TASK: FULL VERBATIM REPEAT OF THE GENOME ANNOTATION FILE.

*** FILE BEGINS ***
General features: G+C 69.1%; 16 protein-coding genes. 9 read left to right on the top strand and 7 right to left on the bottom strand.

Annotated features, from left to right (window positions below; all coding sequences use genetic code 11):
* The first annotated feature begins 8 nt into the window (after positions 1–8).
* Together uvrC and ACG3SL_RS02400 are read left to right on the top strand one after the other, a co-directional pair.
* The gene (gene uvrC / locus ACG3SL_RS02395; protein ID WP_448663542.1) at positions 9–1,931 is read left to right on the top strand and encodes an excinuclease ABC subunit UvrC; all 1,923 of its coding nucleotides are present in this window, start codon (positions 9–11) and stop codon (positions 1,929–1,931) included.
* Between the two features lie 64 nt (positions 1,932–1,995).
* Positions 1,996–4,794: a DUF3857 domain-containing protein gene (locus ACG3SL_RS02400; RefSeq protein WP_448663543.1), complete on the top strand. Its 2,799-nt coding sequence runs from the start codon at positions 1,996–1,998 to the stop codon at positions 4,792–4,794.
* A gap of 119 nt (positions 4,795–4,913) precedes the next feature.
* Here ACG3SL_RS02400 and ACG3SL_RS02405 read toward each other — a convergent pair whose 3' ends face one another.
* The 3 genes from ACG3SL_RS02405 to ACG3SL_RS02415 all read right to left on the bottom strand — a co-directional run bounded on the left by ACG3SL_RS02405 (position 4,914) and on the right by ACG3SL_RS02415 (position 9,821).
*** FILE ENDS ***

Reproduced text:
General features: G+C 69.1%; 16 protein-coding genes. 9 read left to right on the top strand and 7 right to left on the bottom strand.

Annotated features, from left to right (window positions below; all coding sequences use genetic code 11):
* The first annotated feature begins 8 nt into the window (after positions 1–8).
* Together uvrC and ACG3SL_RS02400 are read left to right on the top strand one after the other, a co-directional pair.
* The gene (gene uvrC / locus ACG3SL_RS02395; protein ID WP_448663542.1) at positions 9–1,931 is read left to right on the top strand and encodes an excinuclease ABC subunit UvrC; all 1,923 of its coding nucleotides are present in this window, start codon (positions 9–11) and stop codon (positions 1,929–1,931) included.
* Between the two features lie 64 nt (positions 1,932–1,995).
* Positions 1,996–4,794: a DUF3857 domain-containing protein gene (locus ACG3SL_RS02400; RefSeq protein WP_448663543.1), complete on the top strand. Its 2,799-nt coding sequence runs from the start codon at positions 1,996–1,998 to the stop codon at positions 4,792–4,794.
* A gap of 119 nt (positions 4,795–4,913) precedes the next feature.
* Here ACG3SL_RS02400 and ACG3SL_RS02405 read toward each other — a convergent pair whose 3' ends face one another.
* The 3 genes from ACG3SL_RS02405 to ACG3SL_RS02415 all read right to left on the bottom strand — a co-directional run bounded on the left by ACG3SL_RS02405 (position 4,914) and on the right by ACG3SL_RS02415 (position 9,821).